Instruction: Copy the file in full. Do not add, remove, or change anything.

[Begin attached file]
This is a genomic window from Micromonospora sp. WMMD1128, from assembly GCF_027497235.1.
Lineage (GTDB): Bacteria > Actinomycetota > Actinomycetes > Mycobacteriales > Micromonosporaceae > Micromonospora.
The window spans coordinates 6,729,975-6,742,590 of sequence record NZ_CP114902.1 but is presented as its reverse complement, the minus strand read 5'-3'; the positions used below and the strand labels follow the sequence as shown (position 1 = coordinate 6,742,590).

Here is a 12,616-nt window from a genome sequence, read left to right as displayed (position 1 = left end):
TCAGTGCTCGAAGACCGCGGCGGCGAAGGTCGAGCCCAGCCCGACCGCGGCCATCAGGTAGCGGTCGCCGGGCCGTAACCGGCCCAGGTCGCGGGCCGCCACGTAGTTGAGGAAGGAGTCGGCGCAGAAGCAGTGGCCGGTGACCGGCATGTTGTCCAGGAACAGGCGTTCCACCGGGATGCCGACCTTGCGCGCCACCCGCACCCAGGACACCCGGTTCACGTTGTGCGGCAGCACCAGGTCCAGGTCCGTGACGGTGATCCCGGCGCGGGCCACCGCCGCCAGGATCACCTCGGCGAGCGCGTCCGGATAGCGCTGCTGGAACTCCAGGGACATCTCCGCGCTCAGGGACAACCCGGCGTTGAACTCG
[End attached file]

This is a genomic window from Micromonospora sp. WMMD1128, from assembly GCF_027497235.1.
Lineage (GTDB): Bacteria > Actinomycetota > Actinomycetes > Mycobacteriales > Micromonosporaceae > Micromonospora.
The window spans coordinates 6,729,975-6,742,590 of sequence record NZ_CP114902.1 but is presented as its reverse complement, the minus strand read 5'-3'; the positions used below and the strand labels follow the sequence as shown (position 1 = coordinate 6,742,590).

Here is a 12,616-nt window from a genome sequence, read left to right as displayed (position 1 = left end):
TCAGTGCTCGAAGACCGCGGCGGCGAAGGTCGAGCCCAGCCCGACCGCGGCCATCAGGTAGCGGTCGCCGGGCCGTAACCGGCCCAGGTCGCGGGCCGCCACGTAGTTGAGGAAGGAGTCGGCGCAGAAGCAGTGGCCGGTGACCGGCATGTTGTCCAGGAACAGGCGTTCCACCGGGATGCCGACCTTGCGCGCCACCCGCACCCAGGACACCCGGTTCACGTTGTGCGGCAGCACCAGGTCCAGGTCCGTGACGGTGATCCCGGCGCGGGCCACCGCCGCCAGGATCACCTCGGCGAGCGCGTCCGGATAGCGCTGCTGGAACTCCAGGGACATCTCCGCGCTCAGGGACAACCCGGCGTTGAACTCG